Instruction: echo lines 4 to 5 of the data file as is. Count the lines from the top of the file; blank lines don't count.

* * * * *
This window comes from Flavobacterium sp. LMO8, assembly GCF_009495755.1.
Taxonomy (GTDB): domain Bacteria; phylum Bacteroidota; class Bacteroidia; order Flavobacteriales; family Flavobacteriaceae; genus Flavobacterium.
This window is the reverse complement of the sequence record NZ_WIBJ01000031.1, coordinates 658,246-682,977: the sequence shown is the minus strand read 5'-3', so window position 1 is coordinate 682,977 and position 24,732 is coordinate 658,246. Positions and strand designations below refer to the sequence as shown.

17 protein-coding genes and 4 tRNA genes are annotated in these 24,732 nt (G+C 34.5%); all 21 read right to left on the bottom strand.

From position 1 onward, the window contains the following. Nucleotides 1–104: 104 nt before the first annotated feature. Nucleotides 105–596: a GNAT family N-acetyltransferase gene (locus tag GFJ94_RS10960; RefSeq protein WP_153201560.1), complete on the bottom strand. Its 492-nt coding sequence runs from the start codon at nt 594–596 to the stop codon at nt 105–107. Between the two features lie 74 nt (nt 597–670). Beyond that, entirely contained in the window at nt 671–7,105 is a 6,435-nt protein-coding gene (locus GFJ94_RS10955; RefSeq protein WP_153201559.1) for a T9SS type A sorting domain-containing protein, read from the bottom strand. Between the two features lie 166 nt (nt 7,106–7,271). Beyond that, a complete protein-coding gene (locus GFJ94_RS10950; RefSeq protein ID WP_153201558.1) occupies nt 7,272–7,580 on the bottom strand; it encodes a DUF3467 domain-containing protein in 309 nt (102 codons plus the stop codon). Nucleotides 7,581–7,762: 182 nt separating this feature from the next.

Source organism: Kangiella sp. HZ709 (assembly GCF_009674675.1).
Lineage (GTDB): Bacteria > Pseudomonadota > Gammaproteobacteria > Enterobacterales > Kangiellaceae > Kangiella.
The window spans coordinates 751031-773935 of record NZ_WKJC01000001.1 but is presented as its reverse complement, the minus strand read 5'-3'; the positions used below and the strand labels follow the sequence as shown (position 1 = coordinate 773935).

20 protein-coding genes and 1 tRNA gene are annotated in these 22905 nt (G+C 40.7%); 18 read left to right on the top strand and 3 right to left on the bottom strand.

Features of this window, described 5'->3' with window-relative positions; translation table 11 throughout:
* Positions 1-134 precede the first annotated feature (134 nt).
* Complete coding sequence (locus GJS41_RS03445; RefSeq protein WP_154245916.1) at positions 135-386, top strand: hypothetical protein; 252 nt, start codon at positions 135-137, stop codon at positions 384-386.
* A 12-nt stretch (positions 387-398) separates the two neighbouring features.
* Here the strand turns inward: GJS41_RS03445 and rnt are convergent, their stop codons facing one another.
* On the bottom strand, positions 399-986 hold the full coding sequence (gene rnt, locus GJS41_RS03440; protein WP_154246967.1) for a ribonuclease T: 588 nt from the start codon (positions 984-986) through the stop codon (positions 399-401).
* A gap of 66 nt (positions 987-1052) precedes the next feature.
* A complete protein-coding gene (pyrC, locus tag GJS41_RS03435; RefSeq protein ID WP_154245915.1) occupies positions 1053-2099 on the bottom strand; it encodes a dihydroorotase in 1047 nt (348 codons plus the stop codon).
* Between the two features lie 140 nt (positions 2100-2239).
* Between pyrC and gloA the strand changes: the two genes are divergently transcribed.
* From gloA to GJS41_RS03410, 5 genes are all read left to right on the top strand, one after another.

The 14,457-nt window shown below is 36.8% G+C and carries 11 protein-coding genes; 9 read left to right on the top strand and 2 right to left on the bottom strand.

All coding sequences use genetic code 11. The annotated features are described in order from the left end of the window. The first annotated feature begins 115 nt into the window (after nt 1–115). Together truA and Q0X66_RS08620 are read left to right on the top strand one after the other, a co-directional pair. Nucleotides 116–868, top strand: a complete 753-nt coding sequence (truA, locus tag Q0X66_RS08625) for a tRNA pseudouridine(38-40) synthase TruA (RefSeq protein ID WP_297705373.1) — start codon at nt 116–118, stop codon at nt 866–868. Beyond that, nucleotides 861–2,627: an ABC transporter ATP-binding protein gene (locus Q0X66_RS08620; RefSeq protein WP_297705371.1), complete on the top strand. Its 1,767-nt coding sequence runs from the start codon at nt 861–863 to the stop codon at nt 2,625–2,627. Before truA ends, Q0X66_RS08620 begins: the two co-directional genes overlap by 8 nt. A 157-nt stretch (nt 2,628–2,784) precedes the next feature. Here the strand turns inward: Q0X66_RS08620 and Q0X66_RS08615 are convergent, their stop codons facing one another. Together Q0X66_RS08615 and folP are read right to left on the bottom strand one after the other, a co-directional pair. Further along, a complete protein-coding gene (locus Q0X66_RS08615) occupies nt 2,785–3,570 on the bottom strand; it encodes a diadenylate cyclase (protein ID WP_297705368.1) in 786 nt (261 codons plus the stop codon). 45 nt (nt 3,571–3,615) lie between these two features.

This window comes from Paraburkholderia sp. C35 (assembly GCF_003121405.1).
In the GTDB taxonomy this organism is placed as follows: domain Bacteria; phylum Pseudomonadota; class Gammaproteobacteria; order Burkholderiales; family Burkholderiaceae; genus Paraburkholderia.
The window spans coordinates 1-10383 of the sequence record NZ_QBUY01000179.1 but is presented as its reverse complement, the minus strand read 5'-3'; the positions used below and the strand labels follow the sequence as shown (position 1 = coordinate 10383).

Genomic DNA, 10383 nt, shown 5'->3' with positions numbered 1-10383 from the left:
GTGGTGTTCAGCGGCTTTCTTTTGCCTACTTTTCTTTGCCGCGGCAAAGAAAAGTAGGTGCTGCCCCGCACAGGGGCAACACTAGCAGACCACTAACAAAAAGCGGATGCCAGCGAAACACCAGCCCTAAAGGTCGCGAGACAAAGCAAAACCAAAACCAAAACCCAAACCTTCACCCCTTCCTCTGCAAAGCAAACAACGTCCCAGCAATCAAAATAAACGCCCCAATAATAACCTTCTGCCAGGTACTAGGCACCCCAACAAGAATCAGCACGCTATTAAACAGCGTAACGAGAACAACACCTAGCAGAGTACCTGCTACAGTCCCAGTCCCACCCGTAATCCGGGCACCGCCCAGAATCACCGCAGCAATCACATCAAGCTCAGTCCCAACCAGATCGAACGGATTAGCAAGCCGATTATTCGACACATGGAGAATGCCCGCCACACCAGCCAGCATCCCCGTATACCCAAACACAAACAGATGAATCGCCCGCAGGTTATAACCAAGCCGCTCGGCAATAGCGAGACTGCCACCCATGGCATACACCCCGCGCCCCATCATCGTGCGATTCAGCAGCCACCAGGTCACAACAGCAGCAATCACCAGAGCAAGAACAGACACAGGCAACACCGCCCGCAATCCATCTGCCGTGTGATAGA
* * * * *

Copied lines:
17 protein-coding genes and 4 tRNA genes are annotated in these 24,732 nt (G+C 34.5%); all 21 read right to left on the bottom strand.

From position 1 onward, the window contains the following. Nucleotides 1–104: 104 nt before the first annotated feature. Nucleotides 105–596: a GNAT family N-acetyltransferase gene (locus tag GFJ94_RS10960; RefSeq protein WP_153201560.1), complete on the bottom strand. Its 492-nt coding sequence runs from the start codon at nt 594–596 to the stop codon at nt 105–107. Between the two features lie 74 nt (nt 597–670). Beyond that, entirely contained in the window at nt 671–7,105 is a 6,435-nt protein-coding gene (locus GFJ94_RS10955; RefSeq protein WP_153201559.1) for a T9SS type A sorting domain-containing protein, read from the bottom strand. Between the two features lie 166 nt (nt 7,106–7,271). Beyond that, a complete protein-coding gene (locus GFJ94_RS10950; RefSeq protein ID WP_153201558.1) occupies nt 7,272–7,580 on the bottom strand; it encodes a DUF3467 domain-containing protein in 309 nt (102 codons plus the stop codon). Nucleotides 7,581–7,762: 182 nt separating this feature from the next.